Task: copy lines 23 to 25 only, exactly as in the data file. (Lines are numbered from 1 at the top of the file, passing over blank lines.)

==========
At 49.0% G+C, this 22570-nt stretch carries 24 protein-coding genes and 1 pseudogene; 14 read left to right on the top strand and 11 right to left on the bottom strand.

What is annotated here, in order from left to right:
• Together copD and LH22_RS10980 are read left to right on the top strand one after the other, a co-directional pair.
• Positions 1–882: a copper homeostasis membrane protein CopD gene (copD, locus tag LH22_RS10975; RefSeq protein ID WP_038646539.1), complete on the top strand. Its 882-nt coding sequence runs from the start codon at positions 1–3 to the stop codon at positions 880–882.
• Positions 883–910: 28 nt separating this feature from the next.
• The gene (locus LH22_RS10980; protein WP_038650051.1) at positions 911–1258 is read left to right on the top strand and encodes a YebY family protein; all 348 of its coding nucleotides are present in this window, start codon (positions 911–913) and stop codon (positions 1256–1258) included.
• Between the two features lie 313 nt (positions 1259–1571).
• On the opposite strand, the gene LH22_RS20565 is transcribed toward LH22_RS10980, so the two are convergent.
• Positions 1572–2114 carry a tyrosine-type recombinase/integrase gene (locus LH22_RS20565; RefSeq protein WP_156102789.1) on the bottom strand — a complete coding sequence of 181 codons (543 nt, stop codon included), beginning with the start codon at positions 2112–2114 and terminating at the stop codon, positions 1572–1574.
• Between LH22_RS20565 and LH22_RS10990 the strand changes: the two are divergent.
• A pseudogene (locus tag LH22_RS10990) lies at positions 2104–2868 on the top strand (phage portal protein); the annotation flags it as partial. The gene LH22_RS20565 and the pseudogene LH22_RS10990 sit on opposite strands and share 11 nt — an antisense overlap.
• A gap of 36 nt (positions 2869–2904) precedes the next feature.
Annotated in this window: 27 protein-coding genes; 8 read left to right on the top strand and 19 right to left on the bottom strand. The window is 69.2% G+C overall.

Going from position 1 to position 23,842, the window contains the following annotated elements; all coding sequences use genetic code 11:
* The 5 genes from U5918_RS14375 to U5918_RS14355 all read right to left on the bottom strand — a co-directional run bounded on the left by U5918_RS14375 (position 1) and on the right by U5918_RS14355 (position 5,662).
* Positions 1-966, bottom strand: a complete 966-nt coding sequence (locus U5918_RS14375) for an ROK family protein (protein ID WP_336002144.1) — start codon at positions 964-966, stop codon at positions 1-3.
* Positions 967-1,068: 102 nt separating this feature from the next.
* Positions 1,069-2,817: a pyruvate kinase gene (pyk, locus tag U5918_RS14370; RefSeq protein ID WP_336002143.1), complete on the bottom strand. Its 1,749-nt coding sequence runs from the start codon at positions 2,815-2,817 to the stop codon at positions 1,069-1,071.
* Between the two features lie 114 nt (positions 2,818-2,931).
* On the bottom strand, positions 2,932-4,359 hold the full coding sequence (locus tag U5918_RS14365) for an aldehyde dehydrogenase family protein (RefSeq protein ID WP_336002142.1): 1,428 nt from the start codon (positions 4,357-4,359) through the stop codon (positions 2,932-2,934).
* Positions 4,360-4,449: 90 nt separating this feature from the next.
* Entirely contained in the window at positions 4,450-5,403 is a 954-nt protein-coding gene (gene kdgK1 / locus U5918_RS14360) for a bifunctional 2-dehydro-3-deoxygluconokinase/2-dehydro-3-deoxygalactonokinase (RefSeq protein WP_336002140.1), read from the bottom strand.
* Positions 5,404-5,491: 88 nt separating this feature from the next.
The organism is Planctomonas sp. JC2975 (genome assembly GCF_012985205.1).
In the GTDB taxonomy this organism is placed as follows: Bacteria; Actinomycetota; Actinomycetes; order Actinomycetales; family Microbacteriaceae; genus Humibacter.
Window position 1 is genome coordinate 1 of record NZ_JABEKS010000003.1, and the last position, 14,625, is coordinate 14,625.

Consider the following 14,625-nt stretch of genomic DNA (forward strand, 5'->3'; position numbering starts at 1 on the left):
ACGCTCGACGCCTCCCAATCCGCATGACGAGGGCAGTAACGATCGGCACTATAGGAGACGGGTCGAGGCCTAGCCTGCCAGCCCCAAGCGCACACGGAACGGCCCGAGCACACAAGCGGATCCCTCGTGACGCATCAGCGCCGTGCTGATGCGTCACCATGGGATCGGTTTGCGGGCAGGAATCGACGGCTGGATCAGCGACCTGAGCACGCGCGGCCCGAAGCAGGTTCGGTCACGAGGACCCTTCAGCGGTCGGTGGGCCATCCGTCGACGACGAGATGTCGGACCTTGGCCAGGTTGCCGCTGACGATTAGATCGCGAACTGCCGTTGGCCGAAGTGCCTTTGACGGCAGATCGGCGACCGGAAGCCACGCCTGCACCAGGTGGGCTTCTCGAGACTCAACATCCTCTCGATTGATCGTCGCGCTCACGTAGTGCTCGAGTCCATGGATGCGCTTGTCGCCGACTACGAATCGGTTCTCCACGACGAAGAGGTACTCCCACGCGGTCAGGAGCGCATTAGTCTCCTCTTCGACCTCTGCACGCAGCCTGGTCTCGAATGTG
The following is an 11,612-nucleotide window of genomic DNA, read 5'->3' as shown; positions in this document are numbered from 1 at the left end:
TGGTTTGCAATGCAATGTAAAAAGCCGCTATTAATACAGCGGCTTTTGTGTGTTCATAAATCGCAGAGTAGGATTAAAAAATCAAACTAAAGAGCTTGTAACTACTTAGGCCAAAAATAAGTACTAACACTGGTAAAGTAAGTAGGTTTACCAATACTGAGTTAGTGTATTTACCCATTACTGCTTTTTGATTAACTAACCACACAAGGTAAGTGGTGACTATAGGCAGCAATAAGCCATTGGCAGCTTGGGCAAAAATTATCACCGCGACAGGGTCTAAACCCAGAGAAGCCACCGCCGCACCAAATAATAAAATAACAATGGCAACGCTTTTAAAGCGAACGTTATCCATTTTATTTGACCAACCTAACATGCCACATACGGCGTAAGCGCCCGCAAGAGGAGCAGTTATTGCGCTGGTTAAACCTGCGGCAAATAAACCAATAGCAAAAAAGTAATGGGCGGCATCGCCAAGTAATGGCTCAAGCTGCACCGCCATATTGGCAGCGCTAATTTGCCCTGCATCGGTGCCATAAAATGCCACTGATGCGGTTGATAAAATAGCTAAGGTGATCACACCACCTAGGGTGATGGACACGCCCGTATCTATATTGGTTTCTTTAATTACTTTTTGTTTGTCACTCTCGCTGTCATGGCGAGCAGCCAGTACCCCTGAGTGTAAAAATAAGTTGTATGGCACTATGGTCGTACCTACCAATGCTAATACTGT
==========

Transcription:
* Positions 5,404-5,491: 88 nt separating this feature from the next.
The organism is Planctomonas sp. JC2975 (genome assembly GCF_012985205.1).
In the GTDB taxonomy this organism is placed as follows: Bacteria; Actinomycetota; Actinomycetes; order Actinomycetales; family Microbacteriaceae; genus Humibacter.